A 19th Century Dolls House and Furniture sold for £8,500 (plus buyer’s premium) in Tennants Auctioneers’ Costume, Accessories and Textiles Sale on 4th July, having been consigned by a private vendor local to the North Yorkshire auctioneers. The Dolls House, modelled on a Victorian brick-built town house with attached carriage house was not the main attraction, however. It was three pieces of small but perfectly formed rare dolls house furniture that caused much excitement amongst afficionados.
The furniture comprised two tinware (painted metal) pieces, a circular green pedestal table and a yellow washstand, which were made in the 19th century by Evans and Cartwright, a toy manufacturer from Wolverhampton. The wares produced by Evans and Cartwright were usually made in a reddish-brown colour, thus the unusual painted colouring on these examples helped set them apart. The third piece was an 18th century painted wooden table, of which only three or four others of the type have been recorded. The style and shape of the table’s legs are particularly unusual. Whilst modest in appearance, these three tables certainly caused a stir in the saleroom, before the lot was won by a collector bidding over the telephone.
From the same collection came two lots of rare wooden dolls, which also greatly exceeded expectations. The first lot comprised a Mid-18th Century Carved and Painted Wooden Tuck Comb Doll and Two Later Miniature Dolls with Pinecone Skirts, which sold for £1,700 (plus buyer’s premium), and the second a Late 18th Century Carved and Painted Wooden Doll and three further wooden dolls, which sold for £1,500 (plus buyer’s premium).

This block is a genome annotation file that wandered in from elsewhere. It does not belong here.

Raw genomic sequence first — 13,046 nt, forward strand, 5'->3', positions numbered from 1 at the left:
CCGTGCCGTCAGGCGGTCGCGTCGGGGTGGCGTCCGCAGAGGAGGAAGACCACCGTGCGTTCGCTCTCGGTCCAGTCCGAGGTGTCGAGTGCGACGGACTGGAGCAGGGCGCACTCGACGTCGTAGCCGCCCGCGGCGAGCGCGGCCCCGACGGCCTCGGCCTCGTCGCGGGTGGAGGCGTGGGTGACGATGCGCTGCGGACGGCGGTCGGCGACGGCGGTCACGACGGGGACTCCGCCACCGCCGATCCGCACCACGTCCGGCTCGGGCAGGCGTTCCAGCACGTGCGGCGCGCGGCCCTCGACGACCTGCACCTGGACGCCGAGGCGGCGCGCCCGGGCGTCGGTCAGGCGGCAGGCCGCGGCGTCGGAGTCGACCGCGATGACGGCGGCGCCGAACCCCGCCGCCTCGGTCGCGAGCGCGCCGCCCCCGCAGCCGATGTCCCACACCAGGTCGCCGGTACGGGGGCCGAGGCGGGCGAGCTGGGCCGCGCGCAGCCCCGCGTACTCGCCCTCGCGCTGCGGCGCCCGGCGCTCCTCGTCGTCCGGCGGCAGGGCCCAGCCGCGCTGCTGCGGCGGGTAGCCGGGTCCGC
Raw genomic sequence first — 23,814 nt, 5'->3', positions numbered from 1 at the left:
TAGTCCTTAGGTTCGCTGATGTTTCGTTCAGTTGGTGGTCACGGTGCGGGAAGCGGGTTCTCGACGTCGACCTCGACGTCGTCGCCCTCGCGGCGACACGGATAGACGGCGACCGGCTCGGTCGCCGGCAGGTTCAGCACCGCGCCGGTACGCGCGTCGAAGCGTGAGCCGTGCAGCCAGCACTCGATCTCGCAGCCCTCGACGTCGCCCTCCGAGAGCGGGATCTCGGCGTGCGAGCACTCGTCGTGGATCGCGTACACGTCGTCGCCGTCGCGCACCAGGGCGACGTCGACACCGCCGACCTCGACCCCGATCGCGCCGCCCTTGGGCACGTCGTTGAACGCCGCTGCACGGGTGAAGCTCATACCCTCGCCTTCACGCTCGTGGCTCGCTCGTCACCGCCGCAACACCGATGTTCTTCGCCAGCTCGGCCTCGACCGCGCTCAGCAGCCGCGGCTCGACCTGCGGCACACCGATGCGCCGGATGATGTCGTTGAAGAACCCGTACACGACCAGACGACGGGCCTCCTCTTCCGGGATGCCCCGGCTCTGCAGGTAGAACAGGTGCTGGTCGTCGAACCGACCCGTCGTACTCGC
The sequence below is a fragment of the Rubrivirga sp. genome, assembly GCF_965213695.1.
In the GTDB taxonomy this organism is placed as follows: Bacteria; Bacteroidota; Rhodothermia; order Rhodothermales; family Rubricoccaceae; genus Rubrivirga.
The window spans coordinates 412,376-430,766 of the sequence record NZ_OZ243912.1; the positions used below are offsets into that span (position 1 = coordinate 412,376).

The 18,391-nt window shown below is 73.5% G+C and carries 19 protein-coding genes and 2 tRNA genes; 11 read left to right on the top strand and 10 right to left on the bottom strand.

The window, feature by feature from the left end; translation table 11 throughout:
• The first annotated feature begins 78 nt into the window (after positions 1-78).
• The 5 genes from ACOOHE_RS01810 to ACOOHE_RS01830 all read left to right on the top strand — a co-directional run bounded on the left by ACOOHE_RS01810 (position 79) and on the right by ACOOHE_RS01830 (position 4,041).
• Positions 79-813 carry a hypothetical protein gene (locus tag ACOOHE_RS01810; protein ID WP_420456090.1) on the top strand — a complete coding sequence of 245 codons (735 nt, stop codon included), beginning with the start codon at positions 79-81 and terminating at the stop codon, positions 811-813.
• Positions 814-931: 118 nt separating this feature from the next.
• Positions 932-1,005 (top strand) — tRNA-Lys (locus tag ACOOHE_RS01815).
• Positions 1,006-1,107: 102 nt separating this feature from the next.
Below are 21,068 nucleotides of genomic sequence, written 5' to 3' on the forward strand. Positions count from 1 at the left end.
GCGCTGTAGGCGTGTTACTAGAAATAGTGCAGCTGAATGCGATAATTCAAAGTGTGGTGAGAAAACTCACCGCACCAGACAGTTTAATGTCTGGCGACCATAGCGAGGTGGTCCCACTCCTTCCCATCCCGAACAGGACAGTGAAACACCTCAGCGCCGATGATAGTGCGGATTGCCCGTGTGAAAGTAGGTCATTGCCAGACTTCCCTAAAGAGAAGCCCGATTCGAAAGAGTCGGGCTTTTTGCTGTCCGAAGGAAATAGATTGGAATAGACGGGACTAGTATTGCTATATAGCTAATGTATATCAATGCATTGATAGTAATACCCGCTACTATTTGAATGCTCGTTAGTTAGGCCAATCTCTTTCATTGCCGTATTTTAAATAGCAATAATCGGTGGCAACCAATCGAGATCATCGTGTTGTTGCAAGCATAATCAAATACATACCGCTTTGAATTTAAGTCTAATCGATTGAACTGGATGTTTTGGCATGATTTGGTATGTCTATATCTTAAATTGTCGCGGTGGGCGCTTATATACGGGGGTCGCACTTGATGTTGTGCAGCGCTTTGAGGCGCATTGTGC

Elsewhere in a very buoyant sale, Vintage Costume and Accessories proved very popular with strong prices seen throughout. Group lots of vintage clothes from the 1940s and 50s sold particularly well, with one lot of 14 items selling for £1,100 (plus buyer’s premium) – over ten times the bottom estimate. There was a strong demand for pieces of clothing bearing the ‘CC41’ label, which denotes a piece of Utility Clothing which was made to aid the economy and help the war effort following its introduction at the end of 1941.
A Lock & Co. black silk top hat in a brown leather box and two feather fans sold for £2,500 (plus buyer’s premium), a stellar price perhaps due to the unusual size and good condition of the hat. Always a firm favourite in the saleroom, a vintage Louis Vuitton leather suitcase adorned with colourful shipping luggage labels sold for £1,200 (plus buyer’s premium).
The sale resulted in a total hammer price of £56,600 with a 97% sold rate for the 192 lots.